Education is all the rage among the presidential candidates this year. It’s the one-word answer to every tough question — how America can boost its productivity and competitiveness, how to stop the AIDS and drug, plagues, how to uplift the underclass. George Bush, desperately looking for ways to distinguish himself from the Reagan administration, says he wants to be known as ‘the education president” (borrowing a line from Lyndon Johnson) and asserts that “education can be our most important trade program, our most important urban program, our best program for producing jos and bringing people out of poverty.” The Democrats are making similarly lavish promises, in partnership with certain foundations. Michael Dukakis vows that he’ll “work to make America first in the classroom, first in the workplace, first in the research laboratory, and first in the world.”
These sentiments are laudable, but the candidates’ records and position papers don’t indicate that they are really very serious about education. Dukakis has signed two major education reform bills, in 1985 and 1988, but most observers give the credit to the state legislature. On the national level, he is not known as a pioneer of education reform — not in a league with Tom Kean of New Jersey, Jim Hunt of North Carolina of Arkansas. Dukakis’s current education adviser, Bob Schwartz, is considered one of the best in the nation, but his predecessor, Gerard Indelicato, give a lackluster performance that ended with an indictment for conspiring to siphon off education funds. He is awaiting trial.
Dukakis’s numbers are mixed. Between 1982, the beginning of his present tenure as governor, and 1986, the Massachusetts high school rate stayed flat, at about 76 percent, and its rank among states dropped from 13th to 18th. The pupil-teacher ratio fell from third in the nation to fifth. But teacher salaries did improve — from 13th to tenth — and so did SAT scores, fromn 11th to seventh. At the very least, the Dukakis record shows signs of effort. For the last two years Massachusetts have led the country in percentage increase in public spending on higher education, though this still leaves the state in 30th place in per capita expenditure.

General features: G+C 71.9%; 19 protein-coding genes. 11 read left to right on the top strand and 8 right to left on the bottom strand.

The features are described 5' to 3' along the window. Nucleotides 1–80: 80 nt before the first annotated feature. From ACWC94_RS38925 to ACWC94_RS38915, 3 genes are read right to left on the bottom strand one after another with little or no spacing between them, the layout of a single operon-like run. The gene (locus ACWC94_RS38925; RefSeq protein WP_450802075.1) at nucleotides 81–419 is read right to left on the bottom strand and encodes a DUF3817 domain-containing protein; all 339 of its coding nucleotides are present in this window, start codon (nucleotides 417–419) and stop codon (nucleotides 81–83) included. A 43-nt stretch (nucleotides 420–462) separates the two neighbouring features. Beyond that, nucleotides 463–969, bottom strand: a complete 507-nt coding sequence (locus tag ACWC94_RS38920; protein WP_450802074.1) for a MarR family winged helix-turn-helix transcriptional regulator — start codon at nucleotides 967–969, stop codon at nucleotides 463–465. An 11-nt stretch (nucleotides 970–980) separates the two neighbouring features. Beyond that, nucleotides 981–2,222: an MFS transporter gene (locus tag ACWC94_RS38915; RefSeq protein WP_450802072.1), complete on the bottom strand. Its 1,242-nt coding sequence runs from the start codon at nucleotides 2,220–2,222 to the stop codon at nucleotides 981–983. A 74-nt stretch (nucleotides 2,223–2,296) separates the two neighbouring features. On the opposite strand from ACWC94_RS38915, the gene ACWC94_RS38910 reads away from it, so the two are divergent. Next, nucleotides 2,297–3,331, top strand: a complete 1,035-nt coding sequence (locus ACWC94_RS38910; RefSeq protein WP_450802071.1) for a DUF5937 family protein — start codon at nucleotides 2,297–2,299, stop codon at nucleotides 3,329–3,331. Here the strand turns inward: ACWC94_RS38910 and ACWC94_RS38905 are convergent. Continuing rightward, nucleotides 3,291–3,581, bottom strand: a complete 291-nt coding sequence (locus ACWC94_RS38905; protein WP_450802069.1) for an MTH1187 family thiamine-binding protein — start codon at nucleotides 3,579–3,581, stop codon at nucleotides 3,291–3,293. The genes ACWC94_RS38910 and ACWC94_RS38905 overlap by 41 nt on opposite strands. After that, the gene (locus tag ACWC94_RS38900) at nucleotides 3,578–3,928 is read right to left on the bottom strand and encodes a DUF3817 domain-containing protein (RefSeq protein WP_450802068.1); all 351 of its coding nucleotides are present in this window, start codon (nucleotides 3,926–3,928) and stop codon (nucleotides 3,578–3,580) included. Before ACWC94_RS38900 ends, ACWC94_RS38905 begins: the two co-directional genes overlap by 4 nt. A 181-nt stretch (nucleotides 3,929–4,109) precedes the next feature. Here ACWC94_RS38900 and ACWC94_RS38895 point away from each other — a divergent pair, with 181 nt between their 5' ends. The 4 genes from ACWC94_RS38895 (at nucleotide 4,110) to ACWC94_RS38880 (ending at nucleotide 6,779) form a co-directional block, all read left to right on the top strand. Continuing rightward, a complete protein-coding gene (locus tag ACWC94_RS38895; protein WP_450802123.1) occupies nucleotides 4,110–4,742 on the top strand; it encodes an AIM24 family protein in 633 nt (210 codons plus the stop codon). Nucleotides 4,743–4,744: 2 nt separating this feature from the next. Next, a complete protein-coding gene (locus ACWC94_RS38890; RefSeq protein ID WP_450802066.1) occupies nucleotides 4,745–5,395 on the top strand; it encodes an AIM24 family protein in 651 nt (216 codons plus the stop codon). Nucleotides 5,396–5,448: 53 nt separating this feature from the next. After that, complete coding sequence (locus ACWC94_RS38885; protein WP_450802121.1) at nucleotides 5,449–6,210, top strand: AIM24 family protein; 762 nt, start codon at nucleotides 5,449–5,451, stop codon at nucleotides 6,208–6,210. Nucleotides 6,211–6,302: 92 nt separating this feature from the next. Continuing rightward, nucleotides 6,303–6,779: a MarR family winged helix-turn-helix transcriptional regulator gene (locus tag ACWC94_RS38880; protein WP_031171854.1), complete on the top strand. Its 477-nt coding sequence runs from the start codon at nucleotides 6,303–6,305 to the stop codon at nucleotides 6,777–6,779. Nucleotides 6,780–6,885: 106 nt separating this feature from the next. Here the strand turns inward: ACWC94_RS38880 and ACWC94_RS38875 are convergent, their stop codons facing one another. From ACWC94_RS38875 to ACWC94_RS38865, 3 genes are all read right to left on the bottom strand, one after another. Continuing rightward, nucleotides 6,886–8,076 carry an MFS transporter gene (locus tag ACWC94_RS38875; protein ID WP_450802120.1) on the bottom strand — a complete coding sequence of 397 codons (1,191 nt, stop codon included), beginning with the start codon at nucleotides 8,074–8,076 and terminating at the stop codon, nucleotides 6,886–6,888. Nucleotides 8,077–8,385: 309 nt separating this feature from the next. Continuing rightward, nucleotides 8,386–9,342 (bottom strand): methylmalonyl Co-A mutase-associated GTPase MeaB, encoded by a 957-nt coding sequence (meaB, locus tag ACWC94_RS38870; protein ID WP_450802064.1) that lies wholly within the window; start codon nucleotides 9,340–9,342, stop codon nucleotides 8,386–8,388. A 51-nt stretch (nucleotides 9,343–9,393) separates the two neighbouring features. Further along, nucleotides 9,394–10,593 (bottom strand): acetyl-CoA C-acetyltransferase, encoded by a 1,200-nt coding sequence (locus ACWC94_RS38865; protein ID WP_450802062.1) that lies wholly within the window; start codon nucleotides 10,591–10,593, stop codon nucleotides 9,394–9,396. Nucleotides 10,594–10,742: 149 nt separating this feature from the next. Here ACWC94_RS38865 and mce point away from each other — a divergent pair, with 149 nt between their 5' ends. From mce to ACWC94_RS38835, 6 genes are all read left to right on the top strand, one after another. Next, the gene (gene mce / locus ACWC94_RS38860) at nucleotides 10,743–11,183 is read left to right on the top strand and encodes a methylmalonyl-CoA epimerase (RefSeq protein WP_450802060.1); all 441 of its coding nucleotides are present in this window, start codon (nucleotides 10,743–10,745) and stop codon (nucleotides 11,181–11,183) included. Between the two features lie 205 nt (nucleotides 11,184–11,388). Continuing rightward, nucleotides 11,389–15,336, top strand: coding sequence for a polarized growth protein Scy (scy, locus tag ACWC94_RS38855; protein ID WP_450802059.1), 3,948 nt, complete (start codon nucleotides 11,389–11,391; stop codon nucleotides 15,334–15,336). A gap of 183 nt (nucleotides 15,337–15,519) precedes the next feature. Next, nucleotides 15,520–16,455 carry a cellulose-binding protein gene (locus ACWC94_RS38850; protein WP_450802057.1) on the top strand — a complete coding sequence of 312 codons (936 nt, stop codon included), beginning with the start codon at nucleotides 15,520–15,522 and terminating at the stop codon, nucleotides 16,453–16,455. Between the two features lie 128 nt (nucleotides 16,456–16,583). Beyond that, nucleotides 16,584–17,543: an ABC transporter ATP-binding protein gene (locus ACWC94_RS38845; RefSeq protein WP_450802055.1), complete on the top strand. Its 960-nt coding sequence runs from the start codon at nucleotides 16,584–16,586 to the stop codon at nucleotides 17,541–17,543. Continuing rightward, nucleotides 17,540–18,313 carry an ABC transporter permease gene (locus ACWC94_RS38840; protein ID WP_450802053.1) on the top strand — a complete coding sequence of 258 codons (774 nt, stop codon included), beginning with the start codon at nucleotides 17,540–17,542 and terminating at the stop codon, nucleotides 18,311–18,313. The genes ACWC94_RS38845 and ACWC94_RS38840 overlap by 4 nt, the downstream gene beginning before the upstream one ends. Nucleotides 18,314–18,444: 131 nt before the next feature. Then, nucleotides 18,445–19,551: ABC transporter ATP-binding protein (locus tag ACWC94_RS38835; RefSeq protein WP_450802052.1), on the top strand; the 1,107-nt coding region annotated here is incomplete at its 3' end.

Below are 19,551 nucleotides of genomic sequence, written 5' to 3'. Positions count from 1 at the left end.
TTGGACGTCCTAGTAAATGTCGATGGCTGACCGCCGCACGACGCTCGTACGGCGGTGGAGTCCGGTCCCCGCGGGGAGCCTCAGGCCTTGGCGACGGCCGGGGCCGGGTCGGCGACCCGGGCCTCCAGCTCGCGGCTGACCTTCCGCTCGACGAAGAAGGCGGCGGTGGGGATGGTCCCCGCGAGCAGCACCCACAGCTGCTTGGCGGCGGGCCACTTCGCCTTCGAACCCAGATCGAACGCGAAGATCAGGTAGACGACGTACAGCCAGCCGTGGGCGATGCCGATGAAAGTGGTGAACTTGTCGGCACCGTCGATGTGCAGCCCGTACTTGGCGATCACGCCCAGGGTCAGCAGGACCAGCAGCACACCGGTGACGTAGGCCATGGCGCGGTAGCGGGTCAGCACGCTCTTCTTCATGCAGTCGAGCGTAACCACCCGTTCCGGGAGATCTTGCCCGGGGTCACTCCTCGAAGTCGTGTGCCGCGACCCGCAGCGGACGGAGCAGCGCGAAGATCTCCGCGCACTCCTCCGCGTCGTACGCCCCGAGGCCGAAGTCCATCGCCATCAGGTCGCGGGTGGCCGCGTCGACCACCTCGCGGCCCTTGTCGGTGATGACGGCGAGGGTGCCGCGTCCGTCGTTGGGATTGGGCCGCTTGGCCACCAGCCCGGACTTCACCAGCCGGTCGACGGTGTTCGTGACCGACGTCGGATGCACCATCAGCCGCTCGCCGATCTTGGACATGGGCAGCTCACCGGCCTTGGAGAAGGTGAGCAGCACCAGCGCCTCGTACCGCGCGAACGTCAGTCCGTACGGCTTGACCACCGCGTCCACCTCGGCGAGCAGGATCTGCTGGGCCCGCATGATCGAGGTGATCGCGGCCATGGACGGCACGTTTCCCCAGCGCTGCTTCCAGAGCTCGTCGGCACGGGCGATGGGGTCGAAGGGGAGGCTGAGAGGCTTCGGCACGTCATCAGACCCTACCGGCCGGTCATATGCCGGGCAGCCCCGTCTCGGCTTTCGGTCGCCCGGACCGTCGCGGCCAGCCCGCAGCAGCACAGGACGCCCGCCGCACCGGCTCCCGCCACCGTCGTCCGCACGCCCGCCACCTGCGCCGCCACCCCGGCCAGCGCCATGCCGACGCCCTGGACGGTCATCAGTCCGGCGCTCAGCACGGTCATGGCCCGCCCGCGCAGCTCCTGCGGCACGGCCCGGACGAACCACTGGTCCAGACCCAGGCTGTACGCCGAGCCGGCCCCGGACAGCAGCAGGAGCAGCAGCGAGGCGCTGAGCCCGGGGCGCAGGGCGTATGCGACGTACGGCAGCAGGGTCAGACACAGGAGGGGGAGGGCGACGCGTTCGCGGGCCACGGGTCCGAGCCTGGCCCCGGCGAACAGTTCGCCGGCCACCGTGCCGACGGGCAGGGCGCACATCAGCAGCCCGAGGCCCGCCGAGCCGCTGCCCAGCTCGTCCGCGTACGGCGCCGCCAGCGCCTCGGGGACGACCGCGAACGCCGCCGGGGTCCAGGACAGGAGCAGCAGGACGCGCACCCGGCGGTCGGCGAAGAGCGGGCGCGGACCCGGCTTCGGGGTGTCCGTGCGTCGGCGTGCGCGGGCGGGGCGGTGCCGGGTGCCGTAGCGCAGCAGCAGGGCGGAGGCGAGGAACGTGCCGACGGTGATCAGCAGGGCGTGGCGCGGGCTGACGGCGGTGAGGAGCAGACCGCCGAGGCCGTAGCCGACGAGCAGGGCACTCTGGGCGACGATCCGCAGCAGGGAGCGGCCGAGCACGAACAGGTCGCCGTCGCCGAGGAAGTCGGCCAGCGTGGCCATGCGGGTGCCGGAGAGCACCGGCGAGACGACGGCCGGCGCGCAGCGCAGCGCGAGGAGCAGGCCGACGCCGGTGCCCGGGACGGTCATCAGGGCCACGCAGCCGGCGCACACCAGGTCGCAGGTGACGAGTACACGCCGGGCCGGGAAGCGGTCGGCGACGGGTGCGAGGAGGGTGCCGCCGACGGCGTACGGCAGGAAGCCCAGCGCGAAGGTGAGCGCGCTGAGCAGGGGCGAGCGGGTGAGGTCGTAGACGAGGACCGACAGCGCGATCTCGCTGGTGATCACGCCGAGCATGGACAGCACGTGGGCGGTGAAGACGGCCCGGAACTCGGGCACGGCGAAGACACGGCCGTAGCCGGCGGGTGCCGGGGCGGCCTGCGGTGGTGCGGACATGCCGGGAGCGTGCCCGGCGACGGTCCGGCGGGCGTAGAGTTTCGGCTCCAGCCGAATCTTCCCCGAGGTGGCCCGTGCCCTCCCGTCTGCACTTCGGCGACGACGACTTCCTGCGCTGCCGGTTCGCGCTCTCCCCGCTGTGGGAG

There is no comparable evidence of effort by Bush. For seven years the Reagan administration has been trying to slash federal education spending. If Bush had any objections, he confined them to his weekly luncheon with the president. As a presidential candidate, Bush is proposing more spending — amounts unspecified — but even some of his supporters admit to being embarrassed by the unimaginativeness of his ideas. Bush speeches do nod in the direction of issues that Secretary of Education William Bennett has brought to the fore — higher academic standards, more parent involvement, and tougher principals — but his actual proposals stop at loan guarantees and tax exemptions for college students. He told the Los Angeles Times that his educational policy consists of “general support for the whole concept of educational excellence. I can’t say I identify with any specific educational goal.”
Dukakis, on the other hand, does have an agenda. Its centerpiece is a $250 million National Teaching Excellence Fund that would provide scholarships for prospective teachers, create a National Teacher Corps modeled on the Peace Corps, and help states expand merit pay plans for gifted teachers. Dukakis also favours some less novel ideas — expanding the war on illiteracy, working harder to stem the dropout epidemic, and expanding loan and grant programs for college students. He places no price tag on the whole program.